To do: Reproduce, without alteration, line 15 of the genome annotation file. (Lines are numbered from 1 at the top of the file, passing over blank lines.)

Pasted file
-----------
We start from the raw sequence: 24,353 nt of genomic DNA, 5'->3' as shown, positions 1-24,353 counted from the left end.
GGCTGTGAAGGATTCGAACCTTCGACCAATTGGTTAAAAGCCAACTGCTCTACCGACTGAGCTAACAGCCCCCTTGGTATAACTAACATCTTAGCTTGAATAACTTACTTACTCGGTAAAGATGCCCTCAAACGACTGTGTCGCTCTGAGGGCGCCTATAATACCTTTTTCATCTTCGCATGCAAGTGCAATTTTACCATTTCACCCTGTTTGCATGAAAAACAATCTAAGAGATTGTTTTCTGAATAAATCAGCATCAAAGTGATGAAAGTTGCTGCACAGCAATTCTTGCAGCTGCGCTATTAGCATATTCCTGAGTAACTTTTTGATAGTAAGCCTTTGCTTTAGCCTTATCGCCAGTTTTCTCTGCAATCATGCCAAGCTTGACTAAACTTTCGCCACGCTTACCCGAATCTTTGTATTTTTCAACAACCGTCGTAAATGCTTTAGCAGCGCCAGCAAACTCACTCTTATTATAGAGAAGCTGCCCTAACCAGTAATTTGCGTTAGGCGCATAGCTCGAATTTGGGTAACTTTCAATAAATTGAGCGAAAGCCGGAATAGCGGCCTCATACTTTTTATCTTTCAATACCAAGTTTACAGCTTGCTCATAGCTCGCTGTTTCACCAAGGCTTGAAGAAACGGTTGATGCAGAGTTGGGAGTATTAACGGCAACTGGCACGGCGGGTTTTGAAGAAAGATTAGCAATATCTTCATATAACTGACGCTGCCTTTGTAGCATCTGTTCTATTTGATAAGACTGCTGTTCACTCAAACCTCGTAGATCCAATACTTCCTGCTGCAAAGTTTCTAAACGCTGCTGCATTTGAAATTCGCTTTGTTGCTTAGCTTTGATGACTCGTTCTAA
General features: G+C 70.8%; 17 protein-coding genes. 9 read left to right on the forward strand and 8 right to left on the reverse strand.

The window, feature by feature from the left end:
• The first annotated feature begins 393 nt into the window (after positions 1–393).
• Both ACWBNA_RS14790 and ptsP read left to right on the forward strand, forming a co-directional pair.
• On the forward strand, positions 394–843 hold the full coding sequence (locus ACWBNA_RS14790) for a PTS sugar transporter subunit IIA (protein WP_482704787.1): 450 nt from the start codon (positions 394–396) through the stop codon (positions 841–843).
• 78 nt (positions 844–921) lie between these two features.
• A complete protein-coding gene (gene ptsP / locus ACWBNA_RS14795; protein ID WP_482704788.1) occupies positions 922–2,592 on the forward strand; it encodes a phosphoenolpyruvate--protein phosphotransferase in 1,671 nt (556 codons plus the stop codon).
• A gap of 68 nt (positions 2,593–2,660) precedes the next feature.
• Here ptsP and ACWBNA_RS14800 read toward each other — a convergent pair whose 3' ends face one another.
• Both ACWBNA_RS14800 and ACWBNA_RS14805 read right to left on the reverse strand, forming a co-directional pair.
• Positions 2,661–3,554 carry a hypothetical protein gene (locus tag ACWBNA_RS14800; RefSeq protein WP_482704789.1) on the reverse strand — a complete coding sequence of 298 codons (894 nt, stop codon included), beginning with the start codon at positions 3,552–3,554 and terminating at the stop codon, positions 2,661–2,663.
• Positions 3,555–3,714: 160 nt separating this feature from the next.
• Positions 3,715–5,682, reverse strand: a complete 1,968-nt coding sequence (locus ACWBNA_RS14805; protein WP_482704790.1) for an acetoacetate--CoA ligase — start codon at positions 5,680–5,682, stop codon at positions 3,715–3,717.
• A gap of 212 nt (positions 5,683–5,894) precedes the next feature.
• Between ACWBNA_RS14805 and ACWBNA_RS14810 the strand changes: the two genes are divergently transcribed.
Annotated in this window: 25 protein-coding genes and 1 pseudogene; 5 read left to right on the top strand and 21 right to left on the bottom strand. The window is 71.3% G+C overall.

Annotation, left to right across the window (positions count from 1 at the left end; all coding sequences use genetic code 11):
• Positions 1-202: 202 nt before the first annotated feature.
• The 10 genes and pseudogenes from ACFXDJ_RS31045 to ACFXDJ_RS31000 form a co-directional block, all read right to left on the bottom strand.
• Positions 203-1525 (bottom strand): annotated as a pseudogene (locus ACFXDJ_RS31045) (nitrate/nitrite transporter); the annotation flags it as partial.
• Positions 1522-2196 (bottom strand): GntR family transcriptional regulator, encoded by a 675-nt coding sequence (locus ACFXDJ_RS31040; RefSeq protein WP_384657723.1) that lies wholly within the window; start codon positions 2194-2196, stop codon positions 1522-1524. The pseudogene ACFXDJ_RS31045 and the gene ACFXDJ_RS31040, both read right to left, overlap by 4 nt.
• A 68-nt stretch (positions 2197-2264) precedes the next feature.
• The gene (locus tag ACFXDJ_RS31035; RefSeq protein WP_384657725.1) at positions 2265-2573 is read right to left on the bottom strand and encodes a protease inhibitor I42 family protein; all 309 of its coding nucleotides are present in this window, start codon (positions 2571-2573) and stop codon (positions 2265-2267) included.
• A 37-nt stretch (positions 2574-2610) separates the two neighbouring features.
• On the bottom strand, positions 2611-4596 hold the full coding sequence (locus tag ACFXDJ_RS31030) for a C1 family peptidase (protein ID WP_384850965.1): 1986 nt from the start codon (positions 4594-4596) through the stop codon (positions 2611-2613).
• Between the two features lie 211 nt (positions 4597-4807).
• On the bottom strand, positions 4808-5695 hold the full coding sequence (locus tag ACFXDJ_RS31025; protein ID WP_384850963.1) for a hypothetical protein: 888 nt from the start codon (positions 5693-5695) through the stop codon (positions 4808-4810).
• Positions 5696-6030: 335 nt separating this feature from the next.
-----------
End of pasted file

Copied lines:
• Positions 3,715–5,682, reverse strand: a complete 1,968-nt coding sequence (locus ACWBNA_RS14805; protein WP_482704790.1) for an acetoacetate--CoA ligase — start codon at positions 5,680–5,682, stop codon at positions 3,715–3,717.